Francis drove us south-west in search of a particular tree, which we reached in about 12 minutes.

We stopped here for a sundowner, and we jumped out of the 4WD and rigged up for some landscape photography under an intense sky, where I captured this image of a distant acacia tree under a dramatic sky:

Brewing Storm

Brewing Storm

It was at this location where we had our sundowner, but we decided to head another few hundred metres away, where we’d capture the trail end of the rich colours of sunset on the Mara.

Drama on the Mara

Drama on the Mara

Here we resumed our sundowner as the evening rapidly descended upon us, while we stood only a few hundred metres from where the Cheli Pride was resting after a huge meal.

It was an intense afternoon/evening, and perhaps this landscape in the northern part of the Maasai Mara captures some of that sense of drama.

So concluded our third day in the Mara.  We headed back to camp where we met the other guests over dinner, and related the amazing sights we had seen that day.

In the morning we were treated to the River Pride, with its clumsy tree-clinging lioness and two young males nearby; and in the afternoon we were treated to the spoils of the Cheli Pride, as the lions feasted on a zebra kill, followed by a sundowner under a very moody sky.

Stay tuned for our adventures on day four of our trip to the Maasai Mara, during which more great sightings greeted us, and when the roar of a Cheli Pride lioness would be heard for the first time.

Maasai Mara: Day 2 of 7

Our second day in the Maasai Mara began nice and early, with a 5am rise after a fantastic first night roughing it in a luxurious tent at Elephant Pepper Camp, during which we heard lions roaring in the night, and hyenas becoming excited.  The night was filled with all manner of exotic wildlife noises, and at one point I got up to peek outside to see if I could see anything.

We quickly got ready, as our first morning game drive was awaiting us.  Once we were ready to leave the tent, we flashed and waved a bright torch into the night sky to signal our Maasai security guard to escort us to the camp fire.

Our tent was right on the outer edge of the camp, a good 220 metres from the safety of the lounge, dining room and camp fire.  When it’s dark, all guests must be escorted by armed Maasai, as dangerous wildlife roams throughout the camp.

After a five-minute trek through the bush, we settled around the camp fire for a short time and a hot drink before we made our way to Francis and the 4WD.  We headed out before the other guests, as we had plans for some dawn and sunrise landscape photography.

Our first stop of the morning was quite close to camp, at a magnificent acacia tree on the savannah, where a moody sky greeted us before the sun rose over the distance horizon.  I jumped out of the vehicle, rigged up and shot this image:

The Moody Mara Plains

The Moody Mara Plains

Overnight and earlier in the morning, there had been some rain, which threatened our photographic chances, but paradoxically enhanced them.

What a fantastic sky.  I rarely ever see skies like this at home, and instead have to travel many thousands of kilometres to another continent to photograph a decent sky.  I can tolerate it…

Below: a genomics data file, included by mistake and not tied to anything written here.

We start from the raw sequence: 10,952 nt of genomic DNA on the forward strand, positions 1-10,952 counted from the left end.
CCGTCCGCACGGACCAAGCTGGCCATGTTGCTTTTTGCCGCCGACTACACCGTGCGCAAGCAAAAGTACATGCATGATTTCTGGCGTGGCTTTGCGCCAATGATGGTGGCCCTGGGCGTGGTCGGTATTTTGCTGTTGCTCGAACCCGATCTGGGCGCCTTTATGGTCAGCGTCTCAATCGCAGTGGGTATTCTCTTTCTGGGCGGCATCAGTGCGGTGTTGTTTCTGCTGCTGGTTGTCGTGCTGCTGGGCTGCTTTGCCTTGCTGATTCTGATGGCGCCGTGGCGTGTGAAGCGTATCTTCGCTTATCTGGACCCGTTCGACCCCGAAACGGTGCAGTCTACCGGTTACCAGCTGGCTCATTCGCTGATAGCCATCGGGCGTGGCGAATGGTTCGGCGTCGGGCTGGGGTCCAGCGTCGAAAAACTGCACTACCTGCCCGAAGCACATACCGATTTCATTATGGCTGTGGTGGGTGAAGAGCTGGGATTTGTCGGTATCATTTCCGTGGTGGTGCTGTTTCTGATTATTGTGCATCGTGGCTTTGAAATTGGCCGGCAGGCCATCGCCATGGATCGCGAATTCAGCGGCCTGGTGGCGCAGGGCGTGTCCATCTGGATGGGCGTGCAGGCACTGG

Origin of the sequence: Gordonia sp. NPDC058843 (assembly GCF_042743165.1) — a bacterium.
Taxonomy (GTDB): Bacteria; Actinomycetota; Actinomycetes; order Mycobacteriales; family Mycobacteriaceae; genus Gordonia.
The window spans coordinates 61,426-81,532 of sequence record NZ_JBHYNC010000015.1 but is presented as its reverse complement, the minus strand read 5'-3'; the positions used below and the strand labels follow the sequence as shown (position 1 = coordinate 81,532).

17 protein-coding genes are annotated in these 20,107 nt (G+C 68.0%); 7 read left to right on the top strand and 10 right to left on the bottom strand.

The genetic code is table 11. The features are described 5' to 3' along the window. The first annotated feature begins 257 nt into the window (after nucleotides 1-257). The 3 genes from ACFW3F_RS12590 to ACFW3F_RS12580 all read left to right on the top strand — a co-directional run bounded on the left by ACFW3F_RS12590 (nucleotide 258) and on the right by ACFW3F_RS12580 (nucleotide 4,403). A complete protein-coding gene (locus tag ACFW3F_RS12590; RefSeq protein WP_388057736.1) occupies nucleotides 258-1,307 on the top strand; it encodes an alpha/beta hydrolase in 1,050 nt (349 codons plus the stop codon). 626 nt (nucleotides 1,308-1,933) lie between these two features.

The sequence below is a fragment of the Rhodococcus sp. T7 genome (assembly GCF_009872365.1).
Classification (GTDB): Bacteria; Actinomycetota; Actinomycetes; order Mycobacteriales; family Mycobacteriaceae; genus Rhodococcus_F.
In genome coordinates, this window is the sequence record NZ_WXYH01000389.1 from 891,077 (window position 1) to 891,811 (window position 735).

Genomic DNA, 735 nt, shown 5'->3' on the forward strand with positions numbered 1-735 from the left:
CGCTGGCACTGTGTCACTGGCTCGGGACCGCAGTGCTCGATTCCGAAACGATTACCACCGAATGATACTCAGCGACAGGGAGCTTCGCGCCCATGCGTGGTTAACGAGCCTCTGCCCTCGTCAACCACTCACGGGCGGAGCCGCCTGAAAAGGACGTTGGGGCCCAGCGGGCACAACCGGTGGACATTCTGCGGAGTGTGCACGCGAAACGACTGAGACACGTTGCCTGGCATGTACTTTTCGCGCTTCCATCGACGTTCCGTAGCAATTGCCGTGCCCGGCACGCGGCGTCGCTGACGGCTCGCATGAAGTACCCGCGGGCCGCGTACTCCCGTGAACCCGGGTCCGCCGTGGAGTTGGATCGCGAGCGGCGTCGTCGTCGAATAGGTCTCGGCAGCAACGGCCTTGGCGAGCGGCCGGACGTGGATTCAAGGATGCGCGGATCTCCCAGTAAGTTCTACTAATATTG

Barely seven minutes after photographing the acacia tree, we encountered the Cheli pride of lions!  I counted at least 10 or 11 lions (of the 23-strong pride), and I shot video as they strolled right past the front of the 4WD.  There were two or three young adult females, and the rest were cubs of varying ages.

I shot a few images of the pride in the soft, low morning light.  Here’s a view of one of the cute cubs:

Cuteness Factor

Cuteness Factor

We spent less than ten minutes with the Cheli Pride, before heading south-west in the Mara North Conservancy, where 20 minutes later, we stopped to view and photograph a solitary African white-backed vulture high on a perch.

We had seen vultures in South Africa, but as they’re typically perched at the top of large trees to afford them a great view of the territory, they can be difficult to photograph.  This time I had 800mm of focal length, and I managed to land a decent image of the vulture, despite the dull light that had set in by this time.

Vulture Vigilance

Vulture Vigilance

We spent five minutes with the vulture before departing in a north-westerly direction, very roughly towards Leopard Gorge, which lies directly west of the spot where we found the vulture.

Ten minutes later we encountered a pair of grey crowned cranes.  These medium-to-large, magnificently plumed birds mate for life, and are rarely separated.  The grey crowned crane is the national bird of Uganda.  I captured a few images before we carried on, this time in a south-westerly direction, heading directly towards Leopard Gorge, where a surprise awaited us.

Along the way, we spotted a buffalo bull, so we stopped briefly to grab a few shots as he grazed not too far from our ultimate destination.

Less than fifteen minutes later, we arrived at Leopard Gorge, a fantastic gorge south-west of the camp.

A young male leopard had been spotted in an elephant pepper tree on the east end of the gorge.  This was our first leopard encounter on this trip, and the excitement was bubbling.

The young male was high up on the tree, which had a thick canopy, thus making photography very challenging.  A combination of low light, longer-than-desirable distance and thick foliage made photography very difficult indeed.